Tuesday, January 1, 2013


Tim Bragg takes command of a balanced garage rock style with pop sensibility and a blue collar rock ethos. When these songs rock, the guitars ring out constantly somewhere in between Smithereens and Radio Birdman. When they slow down a bit, they retain a real grit in the guitar work as they explore the lyrical end of things atop a bouncy rhythm. Bragg eventually plays through variations on the rock format with some soul and pop moves. At times, the songs lapse into some standard R&B/rock moves that I do not prefer as much as his rockers or creative soulful journeys, but most of these fourteen songs succeed. The sound is crisp and strong with creative arrangements sneaking in various lead guitar coloring, keys, or a brief sax. He covers Lowell George and a Phil Lynott song "King's Call" which features that classic Lynott vocal pattern. The album ends with some great guitar work reminding me of a more 1970s style Bevis Frond. Although based in France, the lyrics are in English and the sound combines UK, USA, and continental Europe moves (as well as some worldly touches). Tim Bragg has both a taste for classic rock and creative approaches to rock music that keeps this album fresh and invigorating. His music is always welcome on my playlist and I would love to see him on this side of the Atlantic some time.

Songs to try first:

Sometimes - This is the first cut, it's the single, and it's busy garage rock guitar work sets the stage for some active listening.

My Family - There are some horns in this fine arrangement of a highly balanced song that could fit in a variety of radio formats.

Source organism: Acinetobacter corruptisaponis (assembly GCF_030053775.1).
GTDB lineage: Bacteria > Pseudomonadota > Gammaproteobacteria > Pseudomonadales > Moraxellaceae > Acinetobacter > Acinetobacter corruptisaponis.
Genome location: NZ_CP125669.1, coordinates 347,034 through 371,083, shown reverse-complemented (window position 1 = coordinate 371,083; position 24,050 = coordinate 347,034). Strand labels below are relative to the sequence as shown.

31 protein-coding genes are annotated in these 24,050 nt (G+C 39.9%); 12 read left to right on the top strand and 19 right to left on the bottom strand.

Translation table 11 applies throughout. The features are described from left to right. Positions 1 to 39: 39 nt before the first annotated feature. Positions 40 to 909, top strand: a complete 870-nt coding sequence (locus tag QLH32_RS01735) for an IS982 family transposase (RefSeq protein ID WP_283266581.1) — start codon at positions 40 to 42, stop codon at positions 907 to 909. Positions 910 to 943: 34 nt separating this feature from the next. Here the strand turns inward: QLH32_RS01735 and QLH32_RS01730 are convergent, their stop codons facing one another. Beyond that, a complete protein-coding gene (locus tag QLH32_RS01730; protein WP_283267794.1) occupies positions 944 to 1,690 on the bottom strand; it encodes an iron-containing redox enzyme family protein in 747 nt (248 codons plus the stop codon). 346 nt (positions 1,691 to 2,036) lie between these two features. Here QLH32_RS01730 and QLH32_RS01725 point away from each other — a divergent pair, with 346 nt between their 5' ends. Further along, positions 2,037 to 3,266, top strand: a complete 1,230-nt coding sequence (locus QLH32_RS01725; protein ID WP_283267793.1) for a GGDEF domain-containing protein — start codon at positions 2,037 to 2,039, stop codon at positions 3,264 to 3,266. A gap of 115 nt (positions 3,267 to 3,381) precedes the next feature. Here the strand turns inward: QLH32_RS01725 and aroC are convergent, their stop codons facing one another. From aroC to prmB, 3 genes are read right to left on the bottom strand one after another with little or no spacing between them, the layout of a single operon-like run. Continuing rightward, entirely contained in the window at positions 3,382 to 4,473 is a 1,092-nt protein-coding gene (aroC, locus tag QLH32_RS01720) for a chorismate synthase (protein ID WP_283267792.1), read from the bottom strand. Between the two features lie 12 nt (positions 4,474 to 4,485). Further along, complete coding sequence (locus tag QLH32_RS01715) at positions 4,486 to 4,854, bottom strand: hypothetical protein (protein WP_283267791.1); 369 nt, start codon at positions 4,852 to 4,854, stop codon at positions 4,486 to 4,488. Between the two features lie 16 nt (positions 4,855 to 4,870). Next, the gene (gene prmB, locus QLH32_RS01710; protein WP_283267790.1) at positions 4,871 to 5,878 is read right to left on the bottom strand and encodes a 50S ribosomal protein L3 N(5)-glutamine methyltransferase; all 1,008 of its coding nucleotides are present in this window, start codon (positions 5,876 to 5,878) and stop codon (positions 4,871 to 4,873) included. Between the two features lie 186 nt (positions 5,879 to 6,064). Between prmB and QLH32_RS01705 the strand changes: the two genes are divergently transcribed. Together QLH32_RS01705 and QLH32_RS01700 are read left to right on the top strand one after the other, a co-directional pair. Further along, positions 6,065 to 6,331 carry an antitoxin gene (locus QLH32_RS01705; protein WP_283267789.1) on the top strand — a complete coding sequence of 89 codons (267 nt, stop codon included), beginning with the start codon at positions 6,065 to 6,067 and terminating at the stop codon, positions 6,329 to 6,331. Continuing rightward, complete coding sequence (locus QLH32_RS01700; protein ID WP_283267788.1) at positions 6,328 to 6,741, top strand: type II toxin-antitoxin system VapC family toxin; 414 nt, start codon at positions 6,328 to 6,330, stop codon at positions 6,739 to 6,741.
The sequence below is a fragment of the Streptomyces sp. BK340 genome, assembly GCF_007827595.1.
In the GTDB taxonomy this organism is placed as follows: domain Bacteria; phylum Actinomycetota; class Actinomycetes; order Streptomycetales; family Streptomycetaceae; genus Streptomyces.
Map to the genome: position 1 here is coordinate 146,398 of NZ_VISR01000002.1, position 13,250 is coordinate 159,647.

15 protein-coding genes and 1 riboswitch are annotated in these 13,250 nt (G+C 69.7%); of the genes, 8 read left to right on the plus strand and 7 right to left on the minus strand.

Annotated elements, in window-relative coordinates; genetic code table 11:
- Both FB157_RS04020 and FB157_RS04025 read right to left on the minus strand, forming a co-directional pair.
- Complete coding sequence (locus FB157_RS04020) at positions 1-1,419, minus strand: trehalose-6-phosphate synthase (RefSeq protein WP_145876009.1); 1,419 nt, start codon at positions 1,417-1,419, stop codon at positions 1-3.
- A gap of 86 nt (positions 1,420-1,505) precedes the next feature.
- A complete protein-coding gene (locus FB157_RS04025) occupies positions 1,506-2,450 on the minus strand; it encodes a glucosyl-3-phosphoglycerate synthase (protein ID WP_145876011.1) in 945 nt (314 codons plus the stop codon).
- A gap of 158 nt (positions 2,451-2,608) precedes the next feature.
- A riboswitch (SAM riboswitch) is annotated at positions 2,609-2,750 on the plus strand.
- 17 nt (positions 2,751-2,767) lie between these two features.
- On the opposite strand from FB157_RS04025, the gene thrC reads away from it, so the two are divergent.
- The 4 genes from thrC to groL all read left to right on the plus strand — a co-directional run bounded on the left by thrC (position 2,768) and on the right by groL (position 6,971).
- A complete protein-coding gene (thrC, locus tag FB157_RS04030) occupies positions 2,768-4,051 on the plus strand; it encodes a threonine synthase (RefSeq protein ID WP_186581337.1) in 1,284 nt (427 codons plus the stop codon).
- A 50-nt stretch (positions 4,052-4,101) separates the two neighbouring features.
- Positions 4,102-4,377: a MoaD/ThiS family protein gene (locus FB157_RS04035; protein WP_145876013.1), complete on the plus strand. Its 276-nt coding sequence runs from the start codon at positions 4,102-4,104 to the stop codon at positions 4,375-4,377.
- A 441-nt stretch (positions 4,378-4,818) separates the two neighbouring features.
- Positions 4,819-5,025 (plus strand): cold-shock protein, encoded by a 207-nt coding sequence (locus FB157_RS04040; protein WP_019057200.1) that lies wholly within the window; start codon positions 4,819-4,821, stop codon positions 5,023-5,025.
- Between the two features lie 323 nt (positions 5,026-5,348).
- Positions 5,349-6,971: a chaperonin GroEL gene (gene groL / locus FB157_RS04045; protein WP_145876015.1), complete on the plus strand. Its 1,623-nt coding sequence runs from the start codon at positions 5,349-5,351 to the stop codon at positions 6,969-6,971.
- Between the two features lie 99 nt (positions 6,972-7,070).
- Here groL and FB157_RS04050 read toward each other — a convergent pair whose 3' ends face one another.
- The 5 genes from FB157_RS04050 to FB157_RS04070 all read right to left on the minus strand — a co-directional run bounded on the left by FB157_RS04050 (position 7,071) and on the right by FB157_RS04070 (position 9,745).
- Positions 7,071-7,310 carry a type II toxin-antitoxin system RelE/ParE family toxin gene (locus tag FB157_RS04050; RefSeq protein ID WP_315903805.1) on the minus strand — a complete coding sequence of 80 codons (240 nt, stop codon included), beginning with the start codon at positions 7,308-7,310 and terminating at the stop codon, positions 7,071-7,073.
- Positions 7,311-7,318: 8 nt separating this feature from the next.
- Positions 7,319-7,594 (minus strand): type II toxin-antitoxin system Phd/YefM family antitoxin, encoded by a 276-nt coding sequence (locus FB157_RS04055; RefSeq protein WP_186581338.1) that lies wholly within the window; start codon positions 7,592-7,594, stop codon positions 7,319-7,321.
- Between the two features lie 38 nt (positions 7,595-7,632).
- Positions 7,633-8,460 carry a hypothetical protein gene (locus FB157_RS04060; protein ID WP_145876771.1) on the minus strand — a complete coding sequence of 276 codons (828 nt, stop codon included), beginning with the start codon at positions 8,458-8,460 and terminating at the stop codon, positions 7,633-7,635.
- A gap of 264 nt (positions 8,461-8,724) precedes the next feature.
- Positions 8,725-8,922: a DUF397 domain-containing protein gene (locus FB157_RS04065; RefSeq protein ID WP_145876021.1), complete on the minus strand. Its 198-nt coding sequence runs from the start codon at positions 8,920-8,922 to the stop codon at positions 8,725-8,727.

Distant Charms - This has a great laid back rhythm and soulful delivery of the vocals. A change of pace and a standout song.


This Philadelphia outfit is one of those secret treasures out there that I was lucky enough to run into at a show at the Asylum years ago. Thankfully, they have kept me in the loop where their musical offerings which have always left me greatly excited at the sound and direction they come up with. This latest record is no exception. They open with a wicked curve ball psyche folk number that sounds closer to Josh Homme doing psyche-folk than Wizz Jones. But next, it is more of what I expect with a thunderous psyche/alt metal song. Thereafter, it is some of the more imaginative heavy rock being made on this or any other coast. There are strong shifts in pace and volume and I emphasize strong as there is full assurance whether they are blasting away at electric guitar or adding lovely violin runs and keyboard fills. Here is hoping 2013 will be productive for them and allow us a live experience here in the DC area. And although I list a few songs to try, you should really go all in here.

Songs to try first:

Glass Mouth - Fierce yet creative rocker to wake up the dead.

And If - A lovely song with creative rock edginess and an engaging melody. This is what Queens of the Stone Age and bands like that should be doing.

E.Y.E.S. - A brighter power drone than that of what you might expect from Bardo Pond.